Overachievers Anonymous (Conversations with Women one day in November)

I know that I cannot check-in on facebook, for the building I have just entered is a secret place, protected by security cameras, sets of locked doors, and strictly enforced registration procedures for guests like me. After helping myself to coffee, I set up my laptop and wait for the women to arrive. I am determined to remember each of their names and remain focused on the task at hand during the entire class.

They appear slowly, taking up different roles. Some immediately start to help set up the room, unfolding tables and unstacking chairs. Others fuss over a squeaky newborn, tucked into a mechanically swinging cradle. A few of the incoming women regard me with silent suspicion, a stance that is no doubt reasonably based on past personal experience. We are strangers.

According to the online urban dictionary, an overachiever is motivated by his or her ideals, abandoning those who hinder the pursuit of those ideals, while striving for a degree of near perfection. One explanatory phrase that accompanies this definition suggests that this particular kind of identity formation often leads to frustration: “The over-achiever would not get married until she found the perfect father for her future babies. She died alone in her early fifties.” This sentence further presumes that overachievers are exemplified by single women. Or at least by women who wouldn’t “settle.”

Hyper-visible, invisible, or both?

Adopting my relaxed professor stance, I begin. “Today I would like us to think about the politics of looking and being looked at. The visual domain is rife with power dynamics, within which we necessarily find our place and exist. We need to be looked at. Yet the look of the other can also be limiting or disempowering, especially when it transforms us from subjects into objects. Here is a picture of me on stage during a bodybuilding/figure competition last year. What do you think? Am I a subject or an object here? What is going on?”

Compulsive overachieving is motivated by a drive for status in order to overcome psychological wounds. The overachiever desires more than is needed.

“We have so much in common,” I note smilingly, settling into the comfortable leather sofa in my living room, also furnished with a sleek Italian coffee table, hand-woven Iranian rug, and expertly hung original art works. “From the shit of our childhoods, we have risen triumphantly, better and stronger.” She agrees, arguing, “I think that we both became overachievers at a young age. Being good all of the time, doing everything right, made us simultaneously hyper-visible and invisible. Our superior performance made someone else a more likely target of the irrational anger. Using this strategy of deflection, we found opportunities for escape.”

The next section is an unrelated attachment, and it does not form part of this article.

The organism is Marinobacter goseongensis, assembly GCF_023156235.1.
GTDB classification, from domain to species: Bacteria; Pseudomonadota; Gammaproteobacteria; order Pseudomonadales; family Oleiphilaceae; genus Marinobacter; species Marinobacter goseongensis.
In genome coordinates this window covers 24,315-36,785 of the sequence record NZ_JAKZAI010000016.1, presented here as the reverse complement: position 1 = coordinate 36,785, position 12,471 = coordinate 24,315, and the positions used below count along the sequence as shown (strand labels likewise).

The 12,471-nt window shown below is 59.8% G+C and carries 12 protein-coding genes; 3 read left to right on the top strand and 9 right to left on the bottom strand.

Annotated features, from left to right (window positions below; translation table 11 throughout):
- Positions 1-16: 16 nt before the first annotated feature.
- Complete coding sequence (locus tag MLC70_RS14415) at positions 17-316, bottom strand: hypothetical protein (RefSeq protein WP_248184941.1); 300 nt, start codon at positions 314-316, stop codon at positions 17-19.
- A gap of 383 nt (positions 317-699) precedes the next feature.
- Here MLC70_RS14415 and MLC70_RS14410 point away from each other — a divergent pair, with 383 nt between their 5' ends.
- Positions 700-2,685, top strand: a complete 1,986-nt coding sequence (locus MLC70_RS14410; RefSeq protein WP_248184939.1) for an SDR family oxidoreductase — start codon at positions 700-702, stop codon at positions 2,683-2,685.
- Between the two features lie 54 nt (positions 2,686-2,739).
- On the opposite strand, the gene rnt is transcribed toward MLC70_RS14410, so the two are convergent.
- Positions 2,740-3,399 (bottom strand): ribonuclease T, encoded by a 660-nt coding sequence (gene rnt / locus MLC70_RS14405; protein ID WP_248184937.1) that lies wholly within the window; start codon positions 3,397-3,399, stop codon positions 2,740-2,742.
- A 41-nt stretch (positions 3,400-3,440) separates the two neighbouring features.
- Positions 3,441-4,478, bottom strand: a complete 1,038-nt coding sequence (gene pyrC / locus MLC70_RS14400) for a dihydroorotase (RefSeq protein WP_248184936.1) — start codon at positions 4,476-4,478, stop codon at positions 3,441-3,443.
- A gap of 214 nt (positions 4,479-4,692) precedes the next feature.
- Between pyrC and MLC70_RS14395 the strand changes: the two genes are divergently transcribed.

Wikipedia takes a more economic approach to classifying overachievers, noting that they: “increasingly take on new projects and drive themselves to perfection. For them, completing tasks above and beyond expectations provides the same physical and mental high as a drug. However, managers need to deal with the negative side of the overachiever personality: setting unrealistic expectations, working insane hours, taking risks to succeed at any cost, which can lead to sleep deprivation and burn out.”

How are vision, gender, and class portrayed in this painting by Mary Cassatt, Woman in Black at the Opera, 1879? Talk amongst yourselves.

The class is no longer under my control. I try to breathe slowly and listen, two things that I am not usually good at. “Well, she confesses, “when we first met I was a mess. I hated my job, I was unhappy, and I had a kid with no dad. He helped me continually. I was always asking him for advice, about every little thing. But when I eventually started to like myself more, and rely on him less, he was hurt. He said ‘You’ve changed,’ and then he left me for a woman who was unemployed, lost, miserable, and eager for assistance. His vision of himself as a stable, reasonable, strong, and generous man was formed in relation to my weakness, on which he was paradoxically dependent. The revelation of this dependence made him very angry.”